While loading our dishwasher, I was reflecting on what a black box it is. My spouse has found we can use a half of a detergent brick, supposedly because of our naturally soft water. How does that work?
Our water is naturally soft because it contains few minerals. Metro Vancouver collects rain in reservoirs in the north shore mountains, which are granitic and don't dissolve much. Detergent packaging seems to be designed for the many places with harder water than us.
Soaps and detergents contain surfactants, which lower the surface tension of water. Surfactants have one end that grabs onto water and another end that grabs oils. They help loosen and emulsify dirty bits and hold them in suspension until they can be scrubbed away. Detergents are now much more common than soaps. They can be concocted to make more suds if you're washing dishes by hand so you think they are doing a better job. Or they can be made not to have suds like for automatic dishwashers where the suds would be nuisance. Unfortunately, many detergents contain ingredients that can mess up the biology of living things.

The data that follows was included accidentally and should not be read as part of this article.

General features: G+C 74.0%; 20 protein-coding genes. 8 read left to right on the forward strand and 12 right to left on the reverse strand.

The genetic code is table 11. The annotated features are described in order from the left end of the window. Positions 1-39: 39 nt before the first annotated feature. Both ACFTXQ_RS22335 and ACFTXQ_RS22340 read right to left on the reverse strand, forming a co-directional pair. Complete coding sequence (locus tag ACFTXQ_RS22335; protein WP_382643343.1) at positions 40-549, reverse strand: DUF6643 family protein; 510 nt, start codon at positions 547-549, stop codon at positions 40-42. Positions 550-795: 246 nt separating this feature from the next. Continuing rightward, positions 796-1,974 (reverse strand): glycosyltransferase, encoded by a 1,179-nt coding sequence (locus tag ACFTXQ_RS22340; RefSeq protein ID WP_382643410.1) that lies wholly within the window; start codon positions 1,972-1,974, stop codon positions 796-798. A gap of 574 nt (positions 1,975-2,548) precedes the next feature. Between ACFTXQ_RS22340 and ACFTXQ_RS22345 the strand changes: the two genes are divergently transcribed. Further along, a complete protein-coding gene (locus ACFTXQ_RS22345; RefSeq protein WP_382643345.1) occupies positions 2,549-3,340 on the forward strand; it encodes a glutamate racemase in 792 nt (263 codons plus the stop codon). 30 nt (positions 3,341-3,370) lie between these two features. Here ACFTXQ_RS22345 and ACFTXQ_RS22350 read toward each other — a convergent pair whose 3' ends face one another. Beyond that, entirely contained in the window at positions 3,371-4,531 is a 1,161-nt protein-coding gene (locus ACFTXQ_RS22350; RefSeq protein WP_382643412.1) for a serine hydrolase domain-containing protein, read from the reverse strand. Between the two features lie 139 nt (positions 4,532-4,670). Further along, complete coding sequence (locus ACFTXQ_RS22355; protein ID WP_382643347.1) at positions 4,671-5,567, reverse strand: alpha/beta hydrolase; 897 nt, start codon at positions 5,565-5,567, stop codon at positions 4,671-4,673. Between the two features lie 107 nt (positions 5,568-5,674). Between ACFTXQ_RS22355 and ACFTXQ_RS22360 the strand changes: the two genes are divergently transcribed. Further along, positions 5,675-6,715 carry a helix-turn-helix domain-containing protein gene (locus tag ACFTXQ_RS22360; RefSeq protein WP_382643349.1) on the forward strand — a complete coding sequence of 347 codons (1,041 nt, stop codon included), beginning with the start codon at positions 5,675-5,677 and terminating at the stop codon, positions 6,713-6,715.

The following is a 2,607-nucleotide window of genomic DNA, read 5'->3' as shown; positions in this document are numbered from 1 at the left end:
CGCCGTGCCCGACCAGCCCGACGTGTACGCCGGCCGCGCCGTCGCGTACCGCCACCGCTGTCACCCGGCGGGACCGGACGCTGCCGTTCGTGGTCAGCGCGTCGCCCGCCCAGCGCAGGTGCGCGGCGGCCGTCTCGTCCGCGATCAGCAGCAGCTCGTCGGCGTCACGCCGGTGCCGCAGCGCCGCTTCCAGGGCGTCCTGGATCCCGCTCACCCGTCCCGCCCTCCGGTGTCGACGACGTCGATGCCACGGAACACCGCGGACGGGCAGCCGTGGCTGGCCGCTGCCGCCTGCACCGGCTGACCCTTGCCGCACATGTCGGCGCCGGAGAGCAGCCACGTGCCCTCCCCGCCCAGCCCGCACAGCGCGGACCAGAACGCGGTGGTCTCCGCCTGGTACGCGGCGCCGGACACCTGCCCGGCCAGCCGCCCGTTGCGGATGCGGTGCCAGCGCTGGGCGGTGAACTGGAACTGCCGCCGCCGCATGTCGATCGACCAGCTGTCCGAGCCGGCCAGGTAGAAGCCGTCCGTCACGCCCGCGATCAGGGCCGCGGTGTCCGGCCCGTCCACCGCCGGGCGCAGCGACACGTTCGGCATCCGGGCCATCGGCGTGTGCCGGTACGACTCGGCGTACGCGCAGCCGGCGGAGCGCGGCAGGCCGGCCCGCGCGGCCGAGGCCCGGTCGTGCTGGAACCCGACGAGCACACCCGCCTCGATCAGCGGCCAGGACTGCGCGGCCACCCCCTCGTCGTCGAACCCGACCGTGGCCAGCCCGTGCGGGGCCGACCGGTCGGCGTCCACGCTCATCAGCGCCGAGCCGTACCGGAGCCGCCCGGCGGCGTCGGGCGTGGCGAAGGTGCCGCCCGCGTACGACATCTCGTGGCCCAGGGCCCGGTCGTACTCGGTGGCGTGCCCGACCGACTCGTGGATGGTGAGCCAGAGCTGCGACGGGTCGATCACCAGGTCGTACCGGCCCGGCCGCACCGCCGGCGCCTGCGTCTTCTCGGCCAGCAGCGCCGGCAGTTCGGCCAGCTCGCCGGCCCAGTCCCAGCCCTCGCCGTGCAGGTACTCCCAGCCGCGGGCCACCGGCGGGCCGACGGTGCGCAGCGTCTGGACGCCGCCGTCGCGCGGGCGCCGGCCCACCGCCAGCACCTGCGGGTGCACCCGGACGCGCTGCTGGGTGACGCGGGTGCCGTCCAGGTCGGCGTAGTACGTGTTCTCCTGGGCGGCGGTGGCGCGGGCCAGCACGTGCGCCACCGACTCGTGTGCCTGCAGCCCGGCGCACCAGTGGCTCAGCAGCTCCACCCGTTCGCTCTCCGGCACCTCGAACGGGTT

The Fall Out
In hard water, soaps react with the minerals to form insoluble scums, such as the bathtub ring in the Cat in the Hat Comes Back. Detergents react with minerals, but with water soluble results. So detergents work in both hard and soft water, although some of the detergent will get taken out of action, the more minerals present. So, you don't need as much detergent if the water is softer. Using only enough detergent to do the job is better for your dishes, pocketbook (if you still have one of those), and Mother Nature, who prefers just eating with her fingers anyway.